“If you are looking for a happy ending, you won’t find one here.” That’s the warning every Korean horror movie should come with. Sheer, morbid curiosity about the craft, is what makes a person delve into this band of horror. Korean cinema has always been home to tales of vengeance, grief, violence and madness that exists in the human psyche. What makes a Korean movie engaging is the not the disturbing violence or the gruesome imagery or the complex characters but the brutally honest scenarios that are presented to you in every story which is pretty much absent in any western film of the thriller or horror genre. Korean filmmakers are not only experts in portraying dark themes but also communicating it in an absolutely raw format to the audience. Even recent Japanese horror doesn’t seem to be at the same level. Gone are the days of Joun: the grudge and Ringu that have now simply been replaced by lackluster re-makes that take a more anime themed approach to horror. Nowadays, thanks to the internet, Korean horror has found a larger audience in the international community that has praised these movies in theaters and has received standing ovations at film festivals.
Alert: Mild Spoilers Ahead
The matured darkness shown can actually teach us how to make more striking horror films. This article will strictly focus on horror movies, movies like Oldboy or I saw the devil won’t find mention here, despite having certain horror aspects to them. An interesting feature observed in Korean horror is ‘Contrast.’ They have an amazing way of carefully mixing two different genres together. One minute you are watching a teen rom-com which by the end might turn into a mind-bending science-fiction horror movie. This ‘Contrast’ is also found in their murder-mystery thrillers which is why many people also consider Oldboy to be of the horror genre due to its disturbing scenes. These movies are odd hybrids of extremities. Having tonal shifts from horror to comedy is not uncommon; Director Jordan Peele uses this trope a lot. However, the comedy in Korean horror movies doesn’t undercut the overall severity of the movie, it actually deepens it.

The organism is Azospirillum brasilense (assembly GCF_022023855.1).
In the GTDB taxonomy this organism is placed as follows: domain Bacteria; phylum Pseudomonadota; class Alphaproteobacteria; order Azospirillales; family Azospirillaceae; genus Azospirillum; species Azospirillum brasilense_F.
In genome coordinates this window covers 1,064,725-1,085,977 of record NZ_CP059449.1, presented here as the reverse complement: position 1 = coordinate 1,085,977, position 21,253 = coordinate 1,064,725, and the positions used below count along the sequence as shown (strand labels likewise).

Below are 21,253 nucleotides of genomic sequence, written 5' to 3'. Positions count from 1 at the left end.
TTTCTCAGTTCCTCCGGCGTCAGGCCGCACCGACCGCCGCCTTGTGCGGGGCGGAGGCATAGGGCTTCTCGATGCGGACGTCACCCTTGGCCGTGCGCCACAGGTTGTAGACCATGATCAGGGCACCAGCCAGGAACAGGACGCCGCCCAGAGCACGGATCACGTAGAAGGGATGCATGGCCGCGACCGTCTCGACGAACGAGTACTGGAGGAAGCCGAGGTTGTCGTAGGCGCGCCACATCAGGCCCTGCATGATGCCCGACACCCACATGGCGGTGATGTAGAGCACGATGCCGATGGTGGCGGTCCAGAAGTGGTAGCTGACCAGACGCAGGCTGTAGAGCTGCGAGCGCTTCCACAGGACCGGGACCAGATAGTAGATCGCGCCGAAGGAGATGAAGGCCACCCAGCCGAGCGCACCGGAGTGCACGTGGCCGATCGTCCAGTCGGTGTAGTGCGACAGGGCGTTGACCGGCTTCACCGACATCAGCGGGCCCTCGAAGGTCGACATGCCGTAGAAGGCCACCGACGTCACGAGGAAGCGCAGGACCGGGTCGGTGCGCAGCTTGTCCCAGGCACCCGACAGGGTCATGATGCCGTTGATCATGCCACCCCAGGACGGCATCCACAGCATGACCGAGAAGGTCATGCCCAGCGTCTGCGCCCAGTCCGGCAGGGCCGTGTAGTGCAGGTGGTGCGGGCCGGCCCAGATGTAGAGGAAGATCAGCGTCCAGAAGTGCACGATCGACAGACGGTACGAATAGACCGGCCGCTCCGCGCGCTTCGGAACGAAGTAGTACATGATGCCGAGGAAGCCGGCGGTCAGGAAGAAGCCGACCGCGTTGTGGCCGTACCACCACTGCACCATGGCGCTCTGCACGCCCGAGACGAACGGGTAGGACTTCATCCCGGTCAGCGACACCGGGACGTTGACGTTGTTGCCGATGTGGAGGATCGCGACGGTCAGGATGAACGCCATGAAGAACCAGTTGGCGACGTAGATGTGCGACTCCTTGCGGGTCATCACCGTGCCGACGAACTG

The first thing that this idea does is make you feel comfortable. When you’re going to watch a horror movie, you are already on your guard, waiting for something bad to happen, it’s these comedic scenes that make you feel at ease, that make you feel that things can be trusted now. This is seen in the two main characters of The Host and The Wailing, both are klutzy and mess up often and it is these scenes that make you laugh and open up to the movie. Both of them are inept at their jobs and at being parents. Their ridiculous antics and slapstick-filled actions really make us question whether we are watching a horror movie. These moments of levity make us doubt that something bad is going to happen, and this is how the movie prepares us to be scared at the worst possible moment.
The second thing ‘Contrast’ does is disorient us. We are left not knowing how to react to a particular scene. This is best shown in the movie, The Host, where the family goes to a wake to mourn the loss of their loved one. You expect the scene to be very heavy and melodramatic but it subverts your expectations by turning it into a comical one. You remain surprised with your own reactions to it and simply can’t help, but laugh at the actions of the family. What this does is create a feeling of ‘intrusion’, when you feel that something is not supposed to be there. It’s off- setting as if the comedy is intruding into the horror but in turn, the horror is hiding underneath the comedy and when this happens, the horrific moments strike us even deeper.